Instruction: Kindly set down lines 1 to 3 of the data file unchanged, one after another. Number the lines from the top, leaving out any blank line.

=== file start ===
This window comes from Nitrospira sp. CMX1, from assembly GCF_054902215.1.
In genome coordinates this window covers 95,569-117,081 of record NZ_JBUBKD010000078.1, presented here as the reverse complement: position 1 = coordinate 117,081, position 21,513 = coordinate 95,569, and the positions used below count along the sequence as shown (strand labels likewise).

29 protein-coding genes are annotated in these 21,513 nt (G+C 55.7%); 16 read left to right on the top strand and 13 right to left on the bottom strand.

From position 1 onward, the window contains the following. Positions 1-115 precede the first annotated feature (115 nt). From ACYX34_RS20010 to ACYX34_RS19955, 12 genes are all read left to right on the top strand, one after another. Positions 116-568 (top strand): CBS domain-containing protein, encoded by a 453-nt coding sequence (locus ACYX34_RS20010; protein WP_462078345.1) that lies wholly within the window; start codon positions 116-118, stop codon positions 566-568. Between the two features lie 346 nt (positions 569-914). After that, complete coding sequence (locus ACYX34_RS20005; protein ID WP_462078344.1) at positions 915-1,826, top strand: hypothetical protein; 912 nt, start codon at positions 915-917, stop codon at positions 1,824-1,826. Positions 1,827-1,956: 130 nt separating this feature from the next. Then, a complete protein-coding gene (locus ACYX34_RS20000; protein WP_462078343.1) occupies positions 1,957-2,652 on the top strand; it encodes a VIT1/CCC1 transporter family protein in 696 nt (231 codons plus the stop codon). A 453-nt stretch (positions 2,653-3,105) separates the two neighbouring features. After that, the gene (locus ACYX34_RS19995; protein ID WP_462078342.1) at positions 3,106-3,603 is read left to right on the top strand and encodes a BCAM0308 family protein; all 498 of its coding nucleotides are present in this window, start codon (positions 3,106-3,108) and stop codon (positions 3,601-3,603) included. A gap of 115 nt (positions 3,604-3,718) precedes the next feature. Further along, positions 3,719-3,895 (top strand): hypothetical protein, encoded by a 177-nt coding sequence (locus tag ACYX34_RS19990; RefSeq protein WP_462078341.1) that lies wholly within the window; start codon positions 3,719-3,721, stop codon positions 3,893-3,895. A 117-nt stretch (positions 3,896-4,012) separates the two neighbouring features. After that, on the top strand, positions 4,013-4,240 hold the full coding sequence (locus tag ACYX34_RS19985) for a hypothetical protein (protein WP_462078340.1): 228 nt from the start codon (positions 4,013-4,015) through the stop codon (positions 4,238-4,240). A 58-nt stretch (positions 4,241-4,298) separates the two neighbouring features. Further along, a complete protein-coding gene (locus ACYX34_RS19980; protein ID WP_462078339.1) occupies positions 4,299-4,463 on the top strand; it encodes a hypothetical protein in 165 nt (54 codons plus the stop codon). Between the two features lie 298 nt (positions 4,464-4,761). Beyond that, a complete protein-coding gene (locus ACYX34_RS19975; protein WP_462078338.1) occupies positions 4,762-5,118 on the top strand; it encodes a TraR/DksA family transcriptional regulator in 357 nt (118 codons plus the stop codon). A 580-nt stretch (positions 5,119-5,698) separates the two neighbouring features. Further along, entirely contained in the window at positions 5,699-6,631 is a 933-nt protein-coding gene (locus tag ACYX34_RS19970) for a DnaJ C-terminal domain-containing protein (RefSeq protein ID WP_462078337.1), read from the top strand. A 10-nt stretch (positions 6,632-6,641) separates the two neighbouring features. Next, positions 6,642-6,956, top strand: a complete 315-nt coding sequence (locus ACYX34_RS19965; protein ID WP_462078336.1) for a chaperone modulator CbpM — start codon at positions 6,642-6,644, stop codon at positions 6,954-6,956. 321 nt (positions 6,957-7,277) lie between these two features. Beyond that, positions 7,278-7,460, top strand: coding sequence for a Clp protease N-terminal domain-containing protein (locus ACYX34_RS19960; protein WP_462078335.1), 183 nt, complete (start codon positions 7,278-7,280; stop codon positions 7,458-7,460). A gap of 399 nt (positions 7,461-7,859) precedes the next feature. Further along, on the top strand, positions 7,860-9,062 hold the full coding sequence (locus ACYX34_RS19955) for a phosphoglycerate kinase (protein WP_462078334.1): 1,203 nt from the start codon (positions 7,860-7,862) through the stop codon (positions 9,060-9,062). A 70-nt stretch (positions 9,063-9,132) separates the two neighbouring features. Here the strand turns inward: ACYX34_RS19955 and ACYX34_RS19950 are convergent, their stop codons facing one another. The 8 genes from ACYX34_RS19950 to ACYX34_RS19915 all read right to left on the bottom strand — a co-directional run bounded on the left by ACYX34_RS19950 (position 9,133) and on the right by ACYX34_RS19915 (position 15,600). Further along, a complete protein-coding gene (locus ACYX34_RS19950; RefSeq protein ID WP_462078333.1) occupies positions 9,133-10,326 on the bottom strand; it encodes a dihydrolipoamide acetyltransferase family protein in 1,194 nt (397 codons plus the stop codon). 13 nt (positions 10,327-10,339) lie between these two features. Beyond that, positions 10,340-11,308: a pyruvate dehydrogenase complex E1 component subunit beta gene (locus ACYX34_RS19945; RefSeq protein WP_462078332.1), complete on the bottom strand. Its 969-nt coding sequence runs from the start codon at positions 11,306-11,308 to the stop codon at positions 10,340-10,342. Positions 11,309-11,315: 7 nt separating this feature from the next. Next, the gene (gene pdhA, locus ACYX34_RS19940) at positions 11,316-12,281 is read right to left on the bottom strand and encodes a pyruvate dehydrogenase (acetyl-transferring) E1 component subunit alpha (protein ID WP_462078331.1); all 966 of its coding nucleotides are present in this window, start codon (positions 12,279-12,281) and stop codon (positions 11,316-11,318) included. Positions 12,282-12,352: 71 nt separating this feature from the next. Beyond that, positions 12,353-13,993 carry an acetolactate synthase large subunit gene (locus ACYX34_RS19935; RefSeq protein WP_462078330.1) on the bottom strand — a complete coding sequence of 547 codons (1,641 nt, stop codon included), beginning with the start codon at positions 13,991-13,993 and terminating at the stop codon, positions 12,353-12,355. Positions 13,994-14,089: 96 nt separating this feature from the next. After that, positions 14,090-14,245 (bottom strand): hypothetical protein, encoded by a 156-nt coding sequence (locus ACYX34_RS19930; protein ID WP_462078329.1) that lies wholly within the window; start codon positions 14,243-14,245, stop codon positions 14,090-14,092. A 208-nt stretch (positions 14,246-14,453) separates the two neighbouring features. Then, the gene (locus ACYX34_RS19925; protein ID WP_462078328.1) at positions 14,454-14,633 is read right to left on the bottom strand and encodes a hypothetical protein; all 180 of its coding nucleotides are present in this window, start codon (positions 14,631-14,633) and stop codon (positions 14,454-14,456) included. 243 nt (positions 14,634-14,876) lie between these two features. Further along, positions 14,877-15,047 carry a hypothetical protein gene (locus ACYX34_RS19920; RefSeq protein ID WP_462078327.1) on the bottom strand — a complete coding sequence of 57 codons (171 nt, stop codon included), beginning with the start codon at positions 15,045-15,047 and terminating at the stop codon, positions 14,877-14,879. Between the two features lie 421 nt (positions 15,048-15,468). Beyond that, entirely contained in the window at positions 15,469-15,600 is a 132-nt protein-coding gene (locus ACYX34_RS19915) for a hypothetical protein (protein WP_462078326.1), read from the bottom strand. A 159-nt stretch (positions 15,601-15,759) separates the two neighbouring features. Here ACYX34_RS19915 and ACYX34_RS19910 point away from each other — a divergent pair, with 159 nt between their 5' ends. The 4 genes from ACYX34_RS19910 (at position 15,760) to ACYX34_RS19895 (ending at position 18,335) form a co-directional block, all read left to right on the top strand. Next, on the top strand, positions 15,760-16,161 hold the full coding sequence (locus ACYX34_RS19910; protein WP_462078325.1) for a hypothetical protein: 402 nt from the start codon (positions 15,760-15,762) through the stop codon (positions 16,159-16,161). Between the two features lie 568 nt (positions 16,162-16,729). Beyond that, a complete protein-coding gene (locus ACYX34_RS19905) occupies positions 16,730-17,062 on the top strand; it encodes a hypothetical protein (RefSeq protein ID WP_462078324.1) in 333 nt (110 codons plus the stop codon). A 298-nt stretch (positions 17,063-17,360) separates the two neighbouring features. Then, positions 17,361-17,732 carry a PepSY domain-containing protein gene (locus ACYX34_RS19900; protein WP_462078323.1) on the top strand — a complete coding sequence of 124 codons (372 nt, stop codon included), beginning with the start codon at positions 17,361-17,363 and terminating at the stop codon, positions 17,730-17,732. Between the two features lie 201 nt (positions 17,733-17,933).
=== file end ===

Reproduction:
This window comes from Nitrospira sp. CMX1, from assembly GCF_054902215.1.
In genome coordinates this window covers 95,569-117,081 of record NZ_JBUBKD010000078.1, presented here as the reverse complement: position 1 = coordinate 117,081, position 21,513 = coordinate 95,569, and the positions used below count along the sequence as shown (strand labels likewise).

29 protein-coding genes are annotated in these 21,513 nt (G+C 55.7%); 16 read left to right on the top strand and 13 right to left on the bottom strand.